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Polishing Compound Question

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    turtlewoman

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    I'm sure someone here will know the answer to this. I am wanting to use my dremel with a buffing wheel to clean up some estate pipes I got. I heard on You Tube the name of the compound that you're supposed to use. It was something like "white diamond" or something like that. I can't remember which video I was watching so I can't go back and find it. Your help will be greatly appreciated.
    Kate

    Posted 1 year ago #
  2. captainsousie

    captainsousie

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    I personally wouldn't use the Dremel because the RPM, combined with the wheel size, creates too fast of a surface speed. To answer your question, the 2 main buffing compounds are Tripoli and White Diamond.

    Eagles may soar, but weasels don't get sucked into jet engines.
    Posted 1 year ago #
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    turtlewoman

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    Wow, Captainsousie, thanks for the quick response. I was worried a little about using the dremel. I might have to invest in a bench setup if it's not too expensive.

    Posted 1 year ago #
  4. captainsousie

    captainsousie

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    No prob. I currently run a corded drill with a home-brewed 6-8" wheel setup but if you want something better, you could go with an 8" Beall buffing system and a 1725RPM buffing motor. Alternately, if you're a bit nutty, you could go with a full bench grinder with 4" wheels but that's not recommended either. Hopefully somebody like Al will chime in with more/better info.

    Best of luck with your system. I love mine.

    EDIT: I keep my drill stable in a small bench vise and control the briar instead of putting the pipe in a vise and controlling the drill.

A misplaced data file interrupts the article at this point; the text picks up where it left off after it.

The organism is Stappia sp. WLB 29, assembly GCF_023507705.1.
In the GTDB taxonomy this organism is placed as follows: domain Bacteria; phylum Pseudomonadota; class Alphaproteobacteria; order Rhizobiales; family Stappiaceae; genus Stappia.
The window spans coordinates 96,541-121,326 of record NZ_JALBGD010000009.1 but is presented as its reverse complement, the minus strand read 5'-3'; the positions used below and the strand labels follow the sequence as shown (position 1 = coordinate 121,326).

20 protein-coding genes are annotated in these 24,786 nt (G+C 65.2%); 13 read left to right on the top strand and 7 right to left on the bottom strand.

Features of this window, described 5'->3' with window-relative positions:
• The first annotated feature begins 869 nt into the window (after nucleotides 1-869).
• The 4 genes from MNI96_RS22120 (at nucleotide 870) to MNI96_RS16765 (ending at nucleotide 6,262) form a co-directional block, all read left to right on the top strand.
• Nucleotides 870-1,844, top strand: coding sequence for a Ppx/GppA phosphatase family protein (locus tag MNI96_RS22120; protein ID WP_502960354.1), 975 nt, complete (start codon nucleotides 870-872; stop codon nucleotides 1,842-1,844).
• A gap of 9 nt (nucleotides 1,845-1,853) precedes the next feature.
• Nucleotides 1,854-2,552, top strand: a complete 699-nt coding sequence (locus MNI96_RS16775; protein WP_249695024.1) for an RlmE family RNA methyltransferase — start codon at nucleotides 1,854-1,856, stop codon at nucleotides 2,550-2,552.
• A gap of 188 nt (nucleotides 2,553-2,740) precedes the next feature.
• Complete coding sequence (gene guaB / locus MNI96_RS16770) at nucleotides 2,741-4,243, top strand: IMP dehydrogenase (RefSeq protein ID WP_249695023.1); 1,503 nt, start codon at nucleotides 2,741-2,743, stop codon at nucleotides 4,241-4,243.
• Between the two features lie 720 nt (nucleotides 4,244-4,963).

Posted 1 year ago #
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    Anonymous

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    I have been wondering the same thing I just recently purchased a Dremel in hopes of making new pipe for myself like the old days when I spent all my time in my friends dad's garage.I cant find a pic of the cool pipe I made gonna do some digging. EDIT- Found the pic - here it is

    Posted 1 year ago #
  6. thuber88

    thuber88

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    I have a variable speed dremel, but at is slowest its 5000 rpm, you would burn the wood easily I would think.

    I will probably get a grinder for polishing and work on pipes in the future, but it will be a 1700 rpm one

    Posted 1 year ago #
  7. mlyvers

    mlyvers

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    carnuba wax is used as the final step in polishing your pipes and stems. i currently use a ryobi grinder that i converted to a buffer. it is 3600 rpm. i like using white diamond 1st, then apply carnuba 2nd. be careful with the hi rpms on your drummel tool. good luck.

    mike.

    Posted 1 year ago #
  8. yadan

    yadan

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    What about using Liquid Gold to clean before applying the Carnuba?

    "I'm always easy to please since I'm always satisfied with the very best." - Oscar Wilde
    Posted 1 year ago #
  9. piperl12

    piperl12

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    Cheaper than a buffer and better than a grinder is an old washing machine motor. Mount it on a plywood base add a shaft extension and some pillow blocks if you want more than one buffer going at the same time so you don't have to switch it out. If you can get the motor for under $20.00 at a used appliance store the whole thing can be purchased for the price of a good grinder and is significantly better.

    Posted 1 year ago #
  10. timely

    timely

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    Paragon Wax for smooth finish pipes and HalyconII Wax for rusticated or rough surface pipe, all done by hand.

    Posted 1 year ago #
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    turtlewoman